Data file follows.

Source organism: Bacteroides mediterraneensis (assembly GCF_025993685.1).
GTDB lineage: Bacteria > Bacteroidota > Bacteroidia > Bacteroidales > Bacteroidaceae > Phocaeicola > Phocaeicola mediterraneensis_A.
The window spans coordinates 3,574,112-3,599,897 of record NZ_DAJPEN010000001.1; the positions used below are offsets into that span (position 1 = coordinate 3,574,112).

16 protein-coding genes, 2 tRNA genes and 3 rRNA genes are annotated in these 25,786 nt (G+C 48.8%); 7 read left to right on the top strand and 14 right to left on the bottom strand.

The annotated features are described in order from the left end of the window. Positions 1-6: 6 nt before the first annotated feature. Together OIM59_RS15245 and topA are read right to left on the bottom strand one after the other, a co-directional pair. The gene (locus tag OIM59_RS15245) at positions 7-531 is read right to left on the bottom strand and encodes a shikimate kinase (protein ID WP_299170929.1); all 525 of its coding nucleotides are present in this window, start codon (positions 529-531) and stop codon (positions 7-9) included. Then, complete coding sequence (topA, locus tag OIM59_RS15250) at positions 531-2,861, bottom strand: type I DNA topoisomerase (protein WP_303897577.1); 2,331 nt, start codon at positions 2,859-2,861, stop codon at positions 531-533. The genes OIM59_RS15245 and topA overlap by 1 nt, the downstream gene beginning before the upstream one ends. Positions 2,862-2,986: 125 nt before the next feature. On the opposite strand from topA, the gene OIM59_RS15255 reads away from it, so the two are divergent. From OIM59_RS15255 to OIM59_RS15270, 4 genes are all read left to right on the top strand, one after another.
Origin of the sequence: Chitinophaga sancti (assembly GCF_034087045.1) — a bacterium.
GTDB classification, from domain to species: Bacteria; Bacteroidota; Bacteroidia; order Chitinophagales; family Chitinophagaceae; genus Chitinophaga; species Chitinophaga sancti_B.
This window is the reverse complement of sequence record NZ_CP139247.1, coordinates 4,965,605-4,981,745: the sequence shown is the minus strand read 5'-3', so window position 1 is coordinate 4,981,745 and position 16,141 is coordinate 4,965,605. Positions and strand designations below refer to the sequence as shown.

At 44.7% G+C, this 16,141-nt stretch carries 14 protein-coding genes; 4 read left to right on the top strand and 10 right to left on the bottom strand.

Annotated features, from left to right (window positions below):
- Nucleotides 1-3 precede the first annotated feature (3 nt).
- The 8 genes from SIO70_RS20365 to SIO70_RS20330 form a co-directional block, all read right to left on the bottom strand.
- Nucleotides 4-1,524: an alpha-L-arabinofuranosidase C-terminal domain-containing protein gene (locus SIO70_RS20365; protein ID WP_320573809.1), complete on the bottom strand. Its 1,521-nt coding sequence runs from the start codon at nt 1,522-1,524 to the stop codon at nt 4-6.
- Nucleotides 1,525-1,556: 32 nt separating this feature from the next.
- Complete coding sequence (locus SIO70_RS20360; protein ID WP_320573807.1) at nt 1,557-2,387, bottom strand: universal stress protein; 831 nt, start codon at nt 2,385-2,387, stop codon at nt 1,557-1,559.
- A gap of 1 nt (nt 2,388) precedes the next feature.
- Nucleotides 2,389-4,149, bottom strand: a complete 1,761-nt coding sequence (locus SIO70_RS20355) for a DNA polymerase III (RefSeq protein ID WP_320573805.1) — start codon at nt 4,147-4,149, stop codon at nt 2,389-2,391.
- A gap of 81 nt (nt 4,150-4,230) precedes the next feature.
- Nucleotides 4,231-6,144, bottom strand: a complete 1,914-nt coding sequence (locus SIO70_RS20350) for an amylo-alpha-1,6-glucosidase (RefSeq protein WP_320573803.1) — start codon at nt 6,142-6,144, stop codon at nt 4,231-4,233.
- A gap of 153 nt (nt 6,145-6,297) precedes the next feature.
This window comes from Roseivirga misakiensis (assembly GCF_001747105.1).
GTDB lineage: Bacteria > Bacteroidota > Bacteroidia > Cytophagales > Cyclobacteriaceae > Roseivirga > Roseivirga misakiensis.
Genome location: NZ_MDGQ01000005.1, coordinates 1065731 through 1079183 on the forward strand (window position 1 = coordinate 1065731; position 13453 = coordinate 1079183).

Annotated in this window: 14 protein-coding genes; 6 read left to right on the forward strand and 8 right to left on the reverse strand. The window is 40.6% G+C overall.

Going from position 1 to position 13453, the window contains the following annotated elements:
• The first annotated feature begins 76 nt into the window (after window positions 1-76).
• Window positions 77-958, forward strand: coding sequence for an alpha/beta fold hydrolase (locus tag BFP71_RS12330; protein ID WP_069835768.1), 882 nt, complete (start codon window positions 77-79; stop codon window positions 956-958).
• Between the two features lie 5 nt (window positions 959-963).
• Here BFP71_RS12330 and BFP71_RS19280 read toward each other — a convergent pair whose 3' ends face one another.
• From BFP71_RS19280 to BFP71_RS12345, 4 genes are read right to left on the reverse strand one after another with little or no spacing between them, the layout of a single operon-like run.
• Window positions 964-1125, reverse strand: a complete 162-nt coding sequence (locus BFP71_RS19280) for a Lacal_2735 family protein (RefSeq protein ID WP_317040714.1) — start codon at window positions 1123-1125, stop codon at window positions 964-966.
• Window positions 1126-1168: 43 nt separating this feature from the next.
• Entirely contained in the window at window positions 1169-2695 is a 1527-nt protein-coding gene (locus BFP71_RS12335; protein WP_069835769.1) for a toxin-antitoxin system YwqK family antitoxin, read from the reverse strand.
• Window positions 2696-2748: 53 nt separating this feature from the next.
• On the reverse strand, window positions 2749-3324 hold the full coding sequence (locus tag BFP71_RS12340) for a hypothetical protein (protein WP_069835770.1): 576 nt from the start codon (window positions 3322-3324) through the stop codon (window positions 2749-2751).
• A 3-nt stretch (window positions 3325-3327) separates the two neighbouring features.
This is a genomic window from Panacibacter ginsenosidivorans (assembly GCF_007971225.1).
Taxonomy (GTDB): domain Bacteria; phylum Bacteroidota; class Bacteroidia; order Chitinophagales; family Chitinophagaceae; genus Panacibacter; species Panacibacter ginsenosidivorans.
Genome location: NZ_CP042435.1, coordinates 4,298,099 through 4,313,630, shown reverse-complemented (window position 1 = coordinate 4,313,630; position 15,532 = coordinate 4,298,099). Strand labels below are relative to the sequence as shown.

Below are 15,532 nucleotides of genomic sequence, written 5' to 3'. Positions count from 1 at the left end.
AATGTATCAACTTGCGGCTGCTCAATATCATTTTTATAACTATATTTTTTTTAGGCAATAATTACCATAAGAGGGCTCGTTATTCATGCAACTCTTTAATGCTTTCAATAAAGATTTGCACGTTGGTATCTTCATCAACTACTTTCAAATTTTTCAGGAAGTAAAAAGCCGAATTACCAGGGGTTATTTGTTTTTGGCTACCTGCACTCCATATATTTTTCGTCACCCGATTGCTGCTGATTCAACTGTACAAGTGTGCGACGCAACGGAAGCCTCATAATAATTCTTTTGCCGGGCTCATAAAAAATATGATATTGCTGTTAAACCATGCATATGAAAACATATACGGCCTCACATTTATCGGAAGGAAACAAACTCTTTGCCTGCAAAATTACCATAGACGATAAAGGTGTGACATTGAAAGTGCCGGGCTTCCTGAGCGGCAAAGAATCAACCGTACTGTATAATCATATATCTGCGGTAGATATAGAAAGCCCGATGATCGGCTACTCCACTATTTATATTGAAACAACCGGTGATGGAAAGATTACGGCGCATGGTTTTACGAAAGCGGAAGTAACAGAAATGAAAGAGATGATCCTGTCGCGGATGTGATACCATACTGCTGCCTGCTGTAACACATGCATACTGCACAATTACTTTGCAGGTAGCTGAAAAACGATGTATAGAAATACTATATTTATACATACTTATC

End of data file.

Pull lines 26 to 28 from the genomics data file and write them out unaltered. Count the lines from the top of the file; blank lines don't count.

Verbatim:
• The first annotated feature begins 76 nt into the window (after window positions 1-76).
• Window positions 77-958, forward strand: coding sequence for an alpha/beta fold hydrolase (locus tag BFP71_RS12330; protein ID WP_069835768.1), 882 nt, complete (start codon window positions 77-79; stop codon window positions 956-958).
• Between the two features lie 5 nt (window positions 959-963).